I've been involved with the financial services industry since 1991. Over the past 25+ years, I have interacted with thousands of small business owners. Here is a quick read to answer "are employee benefits taxable in Canada?"
Employee Benefits Defined
Employee benefits include various types of non-wage compensation provided to employees in addition to their normal wages and salaries. Generally, the purpose of employer benefits is to increase the economic security of staff members and in so doing improve worker retention. Examples of benefits include:
Paid personal days
Wellness benefits such as a paid gym membership
Insurance benefits such as disability and life insurance
Employee benefits are anything paid for by an employer and provided to an employee. A quick Google search defines a benefit as “an advantage or profit gained from something”.
Taxation of Benefits
By and large, all employer benefits are taxable. One notable exception are health and dental benefits.In Canada, health and dental benefits can be paid out tax-free to employees. This requires that a special arrangement be set up between the employer and the employee. The employer cannot simply pay an employee, call it a health or dental benefit, and expect it to be a tax-free. In order for the benefit to be tax-free, there must be a formal arrangement between the employer and the employee. When correctly set up, this arrangement is called a Private Health Services Plan or PHSP.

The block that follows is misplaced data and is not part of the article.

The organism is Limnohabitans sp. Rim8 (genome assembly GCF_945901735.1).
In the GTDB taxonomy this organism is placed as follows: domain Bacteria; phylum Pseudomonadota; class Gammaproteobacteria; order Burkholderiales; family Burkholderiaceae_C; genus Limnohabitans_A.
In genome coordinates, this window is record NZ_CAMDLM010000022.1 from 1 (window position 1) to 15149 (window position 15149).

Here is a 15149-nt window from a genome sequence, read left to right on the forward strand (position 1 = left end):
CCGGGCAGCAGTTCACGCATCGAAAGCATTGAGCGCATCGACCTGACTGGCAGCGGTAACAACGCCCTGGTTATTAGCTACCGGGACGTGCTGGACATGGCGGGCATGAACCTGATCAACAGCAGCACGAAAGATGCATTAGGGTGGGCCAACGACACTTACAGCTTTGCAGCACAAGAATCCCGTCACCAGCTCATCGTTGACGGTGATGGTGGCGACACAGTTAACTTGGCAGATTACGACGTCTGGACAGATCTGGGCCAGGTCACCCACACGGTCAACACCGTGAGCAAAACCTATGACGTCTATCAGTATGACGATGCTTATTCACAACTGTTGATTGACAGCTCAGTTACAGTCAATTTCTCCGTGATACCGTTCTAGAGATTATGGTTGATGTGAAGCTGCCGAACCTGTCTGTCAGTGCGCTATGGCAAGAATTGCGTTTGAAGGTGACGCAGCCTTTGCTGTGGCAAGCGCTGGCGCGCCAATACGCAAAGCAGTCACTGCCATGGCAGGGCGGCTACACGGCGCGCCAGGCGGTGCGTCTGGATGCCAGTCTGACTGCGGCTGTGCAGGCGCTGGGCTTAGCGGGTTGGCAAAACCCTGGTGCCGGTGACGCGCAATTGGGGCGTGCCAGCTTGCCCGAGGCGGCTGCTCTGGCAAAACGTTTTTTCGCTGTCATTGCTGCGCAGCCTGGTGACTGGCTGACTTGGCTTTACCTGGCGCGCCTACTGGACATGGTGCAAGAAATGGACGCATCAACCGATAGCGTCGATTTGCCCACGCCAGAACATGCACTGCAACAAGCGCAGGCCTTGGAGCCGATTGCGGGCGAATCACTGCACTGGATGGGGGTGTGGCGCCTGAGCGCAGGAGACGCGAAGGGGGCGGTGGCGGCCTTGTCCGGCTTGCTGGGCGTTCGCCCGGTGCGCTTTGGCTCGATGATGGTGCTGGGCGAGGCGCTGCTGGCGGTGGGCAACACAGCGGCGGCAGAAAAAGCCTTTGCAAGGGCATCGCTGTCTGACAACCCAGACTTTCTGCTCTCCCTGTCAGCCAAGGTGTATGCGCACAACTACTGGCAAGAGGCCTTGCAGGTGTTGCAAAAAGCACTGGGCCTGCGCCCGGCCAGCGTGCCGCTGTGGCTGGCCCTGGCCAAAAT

A PHSP is the formal name given by the Income Tax Act in Canada, to a health and dental plan set up between an employer and employee. A PHSP enables all eligible health and dental benefits to be reimbursed tax-free to employees. It is marketed and sold in different ways, such as employer sponsored health and dental insurance and commonly, a Health Spending Account (HSA).
In my next post, we’ll learn the ways an employer can pay out tax-free benefits to employees.
To learn more about adding a Health Spending Account into your employee benefits, download our FREE Beginner's Guide below: